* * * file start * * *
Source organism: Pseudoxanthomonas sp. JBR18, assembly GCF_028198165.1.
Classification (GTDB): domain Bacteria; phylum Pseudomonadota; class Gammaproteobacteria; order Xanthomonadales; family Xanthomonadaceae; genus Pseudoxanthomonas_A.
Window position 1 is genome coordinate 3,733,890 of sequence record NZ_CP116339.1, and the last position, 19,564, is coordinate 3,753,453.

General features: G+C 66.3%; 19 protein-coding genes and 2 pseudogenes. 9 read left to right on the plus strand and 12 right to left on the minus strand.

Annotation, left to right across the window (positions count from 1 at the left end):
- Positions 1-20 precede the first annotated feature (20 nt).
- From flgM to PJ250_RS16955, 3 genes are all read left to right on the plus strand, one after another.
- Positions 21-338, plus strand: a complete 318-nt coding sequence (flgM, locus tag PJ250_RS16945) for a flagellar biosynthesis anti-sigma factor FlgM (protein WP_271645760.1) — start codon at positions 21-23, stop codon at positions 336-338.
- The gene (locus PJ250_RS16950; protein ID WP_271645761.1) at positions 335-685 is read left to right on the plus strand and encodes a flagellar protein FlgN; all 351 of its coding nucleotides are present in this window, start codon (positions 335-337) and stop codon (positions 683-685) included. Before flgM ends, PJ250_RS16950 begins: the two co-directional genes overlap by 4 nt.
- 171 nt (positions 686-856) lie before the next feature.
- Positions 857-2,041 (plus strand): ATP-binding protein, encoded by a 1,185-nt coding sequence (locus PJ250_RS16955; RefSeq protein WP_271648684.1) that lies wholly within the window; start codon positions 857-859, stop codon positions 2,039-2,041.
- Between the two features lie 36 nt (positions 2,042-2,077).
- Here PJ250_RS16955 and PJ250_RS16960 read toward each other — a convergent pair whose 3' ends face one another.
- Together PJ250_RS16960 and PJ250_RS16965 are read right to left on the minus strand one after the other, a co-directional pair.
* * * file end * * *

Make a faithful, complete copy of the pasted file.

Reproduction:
Source organism: Pseudoxanthomonas sp. JBR18, assembly GCF_028198165.1.
Classification (GTDB): domain Bacteria; phylum Pseudomonadota; class Gammaproteobacteria; order Xanthomonadales; family Xanthomonadaceae; genus Pseudoxanthomonas_A.
Window position 1 is genome coordinate 3,733,890 of sequence record NZ_CP116339.1, and the last position, 19,564, is coordinate 3,753,453.

General features: G+C 66.3%; 19 protein-coding genes and 2 pseudogenes. 9 read left to right on the plus strand and 12 right to left on the minus strand.

Annotation, left to right across the window (positions count from 1 at the left end):
- Positions 1-20 precede the first annotated feature (20 nt).
- From flgM to PJ250_RS16955, 3 genes are all read left to right on the plus strand, one after another.
- Positions 21-338, plus strand: a complete 318-nt coding sequence (flgM, locus tag PJ250_RS16945) for a flagellar biosynthesis anti-sigma factor FlgM (protein WP_271645760.1) — start codon at positions 21-23, stop codon at positions 336-338.
- The gene (locus PJ250_RS16950; protein ID WP_271645761.1) at positions 335-685 is read left to right on the plus strand and encodes a flagellar protein FlgN; all 351 of its coding nucleotides are present in this window, start codon (positions 335-337) and stop codon (positions 683-685) included. Before flgM ends, PJ250_RS16950 begins: the two co-directional genes overlap by 4 nt.
- 171 nt (positions 686-856) lie before the next feature.
- Positions 857-2,041 (plus strand): ATP-binding protein, encoded by a 1,185-nt coding sequence (locus PJ250_RS16955; RefSeq protein WP_271648684.1) that lies wholly within the window; start codon positions 857-859, stop codon positions 2,039-2,041.
- Between the two features lie 36 nt (positions 2,042-2,077).
- Here PJ250_RS16955 and PJ250_RS16960 read toward each other — a convergent pair whose 3' ends face one another.
- Together PJ250_RS16960 and PJ250_RS16965 are read right to left on the minus strand one after the other, a co-directional pair.